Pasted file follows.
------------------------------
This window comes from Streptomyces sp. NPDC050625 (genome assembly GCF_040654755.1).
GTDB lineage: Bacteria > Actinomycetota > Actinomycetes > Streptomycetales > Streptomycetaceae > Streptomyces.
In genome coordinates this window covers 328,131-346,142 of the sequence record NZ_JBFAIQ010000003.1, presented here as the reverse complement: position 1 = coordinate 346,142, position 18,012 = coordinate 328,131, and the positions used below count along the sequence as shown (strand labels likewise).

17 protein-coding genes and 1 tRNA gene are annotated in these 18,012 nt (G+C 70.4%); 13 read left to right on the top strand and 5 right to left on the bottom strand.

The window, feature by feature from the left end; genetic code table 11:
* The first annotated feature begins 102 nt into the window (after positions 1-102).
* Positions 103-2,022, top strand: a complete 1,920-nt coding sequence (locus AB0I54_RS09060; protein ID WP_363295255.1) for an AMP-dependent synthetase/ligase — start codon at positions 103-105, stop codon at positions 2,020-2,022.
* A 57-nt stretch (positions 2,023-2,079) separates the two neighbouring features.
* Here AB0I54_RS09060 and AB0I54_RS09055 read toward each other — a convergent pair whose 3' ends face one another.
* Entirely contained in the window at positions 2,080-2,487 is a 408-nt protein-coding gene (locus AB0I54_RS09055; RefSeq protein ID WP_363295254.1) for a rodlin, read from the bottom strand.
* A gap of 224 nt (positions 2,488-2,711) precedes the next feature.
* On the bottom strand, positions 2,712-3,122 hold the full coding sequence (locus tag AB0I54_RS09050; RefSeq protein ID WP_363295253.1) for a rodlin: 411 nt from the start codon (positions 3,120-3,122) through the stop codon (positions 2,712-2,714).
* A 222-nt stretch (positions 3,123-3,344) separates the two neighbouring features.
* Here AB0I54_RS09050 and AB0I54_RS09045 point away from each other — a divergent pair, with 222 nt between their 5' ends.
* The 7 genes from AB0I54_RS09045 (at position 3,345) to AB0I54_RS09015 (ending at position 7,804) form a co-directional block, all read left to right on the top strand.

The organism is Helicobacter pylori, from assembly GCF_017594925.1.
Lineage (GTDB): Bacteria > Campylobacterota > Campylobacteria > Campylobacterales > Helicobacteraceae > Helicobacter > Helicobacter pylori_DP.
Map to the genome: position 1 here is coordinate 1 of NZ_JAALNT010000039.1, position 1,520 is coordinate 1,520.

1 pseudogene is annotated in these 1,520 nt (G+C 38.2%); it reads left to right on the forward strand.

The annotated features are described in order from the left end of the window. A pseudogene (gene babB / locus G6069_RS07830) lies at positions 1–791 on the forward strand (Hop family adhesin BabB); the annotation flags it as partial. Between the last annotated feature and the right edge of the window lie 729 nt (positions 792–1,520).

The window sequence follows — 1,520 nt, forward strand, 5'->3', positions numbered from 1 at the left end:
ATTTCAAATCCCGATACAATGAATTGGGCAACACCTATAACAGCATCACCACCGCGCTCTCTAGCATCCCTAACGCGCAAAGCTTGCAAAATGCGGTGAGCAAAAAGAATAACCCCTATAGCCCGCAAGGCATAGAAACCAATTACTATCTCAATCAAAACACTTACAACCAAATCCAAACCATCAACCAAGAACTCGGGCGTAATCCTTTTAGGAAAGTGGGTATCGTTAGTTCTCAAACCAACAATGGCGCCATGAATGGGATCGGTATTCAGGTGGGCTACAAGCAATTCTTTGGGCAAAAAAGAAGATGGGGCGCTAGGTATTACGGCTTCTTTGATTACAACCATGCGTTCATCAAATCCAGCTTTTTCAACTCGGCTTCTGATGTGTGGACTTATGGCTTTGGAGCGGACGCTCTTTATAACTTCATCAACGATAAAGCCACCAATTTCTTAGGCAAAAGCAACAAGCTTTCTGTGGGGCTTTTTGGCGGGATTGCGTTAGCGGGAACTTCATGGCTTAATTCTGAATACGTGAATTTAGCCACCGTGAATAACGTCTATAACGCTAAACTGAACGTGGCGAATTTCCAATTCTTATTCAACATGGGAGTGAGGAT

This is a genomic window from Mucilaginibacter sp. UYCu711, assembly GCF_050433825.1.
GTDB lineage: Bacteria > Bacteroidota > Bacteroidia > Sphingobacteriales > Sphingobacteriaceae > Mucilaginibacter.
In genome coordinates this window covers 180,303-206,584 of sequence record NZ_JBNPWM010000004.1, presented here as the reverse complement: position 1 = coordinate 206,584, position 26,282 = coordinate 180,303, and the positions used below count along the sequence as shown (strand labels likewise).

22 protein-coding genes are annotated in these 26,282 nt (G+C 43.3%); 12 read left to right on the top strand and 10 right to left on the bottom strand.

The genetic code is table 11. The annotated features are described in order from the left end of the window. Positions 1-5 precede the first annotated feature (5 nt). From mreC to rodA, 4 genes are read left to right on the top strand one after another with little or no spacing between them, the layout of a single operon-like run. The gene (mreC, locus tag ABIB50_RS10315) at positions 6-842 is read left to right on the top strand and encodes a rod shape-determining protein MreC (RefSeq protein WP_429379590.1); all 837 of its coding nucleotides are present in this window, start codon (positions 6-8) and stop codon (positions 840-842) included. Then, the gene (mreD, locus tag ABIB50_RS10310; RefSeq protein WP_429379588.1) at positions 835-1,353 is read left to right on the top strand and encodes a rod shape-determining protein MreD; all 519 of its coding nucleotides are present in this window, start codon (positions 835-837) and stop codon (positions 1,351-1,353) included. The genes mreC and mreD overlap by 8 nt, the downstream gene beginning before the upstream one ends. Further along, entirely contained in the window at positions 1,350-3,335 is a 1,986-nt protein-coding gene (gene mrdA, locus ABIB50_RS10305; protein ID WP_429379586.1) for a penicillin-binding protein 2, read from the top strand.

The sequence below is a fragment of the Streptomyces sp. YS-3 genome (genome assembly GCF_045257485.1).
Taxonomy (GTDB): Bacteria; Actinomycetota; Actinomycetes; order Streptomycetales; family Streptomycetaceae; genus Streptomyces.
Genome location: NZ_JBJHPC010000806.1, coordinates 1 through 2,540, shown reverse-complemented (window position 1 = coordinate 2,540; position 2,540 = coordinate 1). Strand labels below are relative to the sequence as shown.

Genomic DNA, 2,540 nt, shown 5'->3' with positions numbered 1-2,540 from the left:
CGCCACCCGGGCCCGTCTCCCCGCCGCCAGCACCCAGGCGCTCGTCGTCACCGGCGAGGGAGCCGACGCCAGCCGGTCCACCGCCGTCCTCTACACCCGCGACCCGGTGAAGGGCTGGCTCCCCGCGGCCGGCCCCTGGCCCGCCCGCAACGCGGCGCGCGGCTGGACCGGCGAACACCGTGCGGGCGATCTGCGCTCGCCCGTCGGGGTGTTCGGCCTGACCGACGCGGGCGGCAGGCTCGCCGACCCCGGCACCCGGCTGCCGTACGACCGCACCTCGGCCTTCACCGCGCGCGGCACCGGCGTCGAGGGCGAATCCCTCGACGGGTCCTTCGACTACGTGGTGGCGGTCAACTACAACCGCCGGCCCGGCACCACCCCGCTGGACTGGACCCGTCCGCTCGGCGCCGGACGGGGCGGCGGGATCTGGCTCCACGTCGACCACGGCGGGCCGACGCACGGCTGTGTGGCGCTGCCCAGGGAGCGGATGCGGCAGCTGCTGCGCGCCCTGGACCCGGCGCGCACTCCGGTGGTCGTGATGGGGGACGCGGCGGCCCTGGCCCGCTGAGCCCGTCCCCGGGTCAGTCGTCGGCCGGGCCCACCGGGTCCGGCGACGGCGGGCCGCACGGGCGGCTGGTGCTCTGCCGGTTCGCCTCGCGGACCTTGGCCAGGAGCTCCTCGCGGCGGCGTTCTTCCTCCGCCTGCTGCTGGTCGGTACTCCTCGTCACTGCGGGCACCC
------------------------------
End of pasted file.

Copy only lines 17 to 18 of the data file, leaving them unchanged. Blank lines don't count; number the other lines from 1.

Lineage (GTDB): Bacteria > Campylobacterota > Campylobacteria > Campylobacterales > Helicobacteraceae > Helicobacter > Helicobacter pylori_DP.
Map to the genome: position 1 here is coordinate 1 of NZ_JAALNT010000039.1, position 1,520 is coordinate 1,520.